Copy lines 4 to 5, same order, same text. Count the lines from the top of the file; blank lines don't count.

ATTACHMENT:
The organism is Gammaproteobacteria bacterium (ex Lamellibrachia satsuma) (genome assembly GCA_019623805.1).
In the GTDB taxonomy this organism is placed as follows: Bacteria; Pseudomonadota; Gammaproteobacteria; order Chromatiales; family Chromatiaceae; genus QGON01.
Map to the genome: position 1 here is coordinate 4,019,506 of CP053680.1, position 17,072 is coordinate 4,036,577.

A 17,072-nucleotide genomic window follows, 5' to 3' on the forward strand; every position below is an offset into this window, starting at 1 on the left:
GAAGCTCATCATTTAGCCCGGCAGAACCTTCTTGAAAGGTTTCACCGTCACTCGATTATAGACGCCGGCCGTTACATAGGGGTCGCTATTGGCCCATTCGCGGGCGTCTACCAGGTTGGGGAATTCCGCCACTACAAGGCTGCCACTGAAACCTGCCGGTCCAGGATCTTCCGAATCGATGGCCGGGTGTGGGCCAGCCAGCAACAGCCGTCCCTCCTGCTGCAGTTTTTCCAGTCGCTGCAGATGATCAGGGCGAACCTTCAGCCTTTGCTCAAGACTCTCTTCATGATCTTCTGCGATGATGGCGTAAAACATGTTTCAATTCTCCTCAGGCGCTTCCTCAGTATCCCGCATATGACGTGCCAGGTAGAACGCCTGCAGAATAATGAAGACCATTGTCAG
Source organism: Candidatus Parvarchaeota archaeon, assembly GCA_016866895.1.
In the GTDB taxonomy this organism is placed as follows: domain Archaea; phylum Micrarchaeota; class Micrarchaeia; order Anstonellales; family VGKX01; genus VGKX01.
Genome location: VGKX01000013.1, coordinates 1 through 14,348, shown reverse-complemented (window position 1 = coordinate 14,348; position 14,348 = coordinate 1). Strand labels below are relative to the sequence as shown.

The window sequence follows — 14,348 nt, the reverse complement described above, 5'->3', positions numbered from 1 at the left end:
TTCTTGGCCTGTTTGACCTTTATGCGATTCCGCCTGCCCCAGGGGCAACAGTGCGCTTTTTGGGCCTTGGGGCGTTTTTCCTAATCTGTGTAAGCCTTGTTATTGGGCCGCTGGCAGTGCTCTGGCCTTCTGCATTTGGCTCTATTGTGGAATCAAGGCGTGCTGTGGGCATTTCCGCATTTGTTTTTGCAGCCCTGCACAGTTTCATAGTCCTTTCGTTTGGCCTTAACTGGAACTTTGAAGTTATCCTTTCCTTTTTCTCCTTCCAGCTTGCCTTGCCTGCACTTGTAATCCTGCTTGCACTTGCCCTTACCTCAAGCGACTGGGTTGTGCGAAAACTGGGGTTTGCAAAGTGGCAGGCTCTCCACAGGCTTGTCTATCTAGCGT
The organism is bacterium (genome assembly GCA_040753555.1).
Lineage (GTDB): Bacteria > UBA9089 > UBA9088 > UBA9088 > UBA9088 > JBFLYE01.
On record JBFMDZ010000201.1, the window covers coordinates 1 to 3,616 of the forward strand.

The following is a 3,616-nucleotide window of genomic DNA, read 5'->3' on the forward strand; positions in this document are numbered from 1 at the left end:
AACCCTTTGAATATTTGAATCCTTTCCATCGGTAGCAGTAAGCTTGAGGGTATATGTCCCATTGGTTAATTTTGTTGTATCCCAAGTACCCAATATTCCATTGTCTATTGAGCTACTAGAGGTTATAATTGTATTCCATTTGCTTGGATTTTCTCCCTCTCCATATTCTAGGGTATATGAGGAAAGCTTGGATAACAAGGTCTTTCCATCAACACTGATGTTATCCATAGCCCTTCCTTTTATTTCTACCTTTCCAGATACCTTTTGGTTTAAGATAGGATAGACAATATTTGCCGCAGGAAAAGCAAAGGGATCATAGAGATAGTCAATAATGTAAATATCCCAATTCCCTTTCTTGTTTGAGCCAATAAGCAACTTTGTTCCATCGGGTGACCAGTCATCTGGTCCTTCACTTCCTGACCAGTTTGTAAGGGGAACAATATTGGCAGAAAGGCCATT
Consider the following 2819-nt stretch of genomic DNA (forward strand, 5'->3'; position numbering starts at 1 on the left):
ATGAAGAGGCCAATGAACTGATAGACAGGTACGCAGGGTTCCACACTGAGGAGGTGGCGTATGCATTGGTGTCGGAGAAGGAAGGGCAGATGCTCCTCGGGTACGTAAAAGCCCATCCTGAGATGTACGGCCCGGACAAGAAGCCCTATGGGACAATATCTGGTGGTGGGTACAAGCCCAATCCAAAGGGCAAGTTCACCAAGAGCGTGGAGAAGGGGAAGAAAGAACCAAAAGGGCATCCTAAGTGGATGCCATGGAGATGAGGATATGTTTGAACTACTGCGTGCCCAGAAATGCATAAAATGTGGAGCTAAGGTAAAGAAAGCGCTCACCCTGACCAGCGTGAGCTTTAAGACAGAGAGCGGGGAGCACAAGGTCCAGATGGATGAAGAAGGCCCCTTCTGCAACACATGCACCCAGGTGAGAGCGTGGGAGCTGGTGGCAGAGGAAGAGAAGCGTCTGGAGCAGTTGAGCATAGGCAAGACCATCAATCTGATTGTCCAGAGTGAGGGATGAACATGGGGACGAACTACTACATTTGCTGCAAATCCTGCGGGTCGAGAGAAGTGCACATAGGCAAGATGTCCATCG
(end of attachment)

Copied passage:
A 17,072-nucleotide genomic window follows, 5' to 3' on the forward strand; every position below is an offset into this window, starting at 1 on the left:
GAAGCTCATCATTTAGCCCGGCAGAACCTTCTTGAAAGGTTTCACCGTCACTCGATTATAGACGCCGGCCGTTACATAGGGGTCGCTATTGGCCCATTCGCGGGCGTCTACCAGGTTGGGGAATTCCGCCACTACAAGGCTGCCACTGAAACCTGCCGGTCCAGGATCTTCCGAATCGATGGCCGGGTGTGGGCCAGCCAGCAACAGCCGTCCCTCCTGCTGCAGTTTTTCCAGTCGCTGCAGATGATCAGGGCGAACCTTCAGCCTTTGCTCAAGACTCTCTTCATGATCTTCTGCGATGATGGCGTAAAACATGTTTCAATTCTCCTCAGGCGCTTCCTCAGTATCCCGCATATGACGTGCCAGGTAGAACGCCTGCAGAATAATGAAGACCATTGTCAG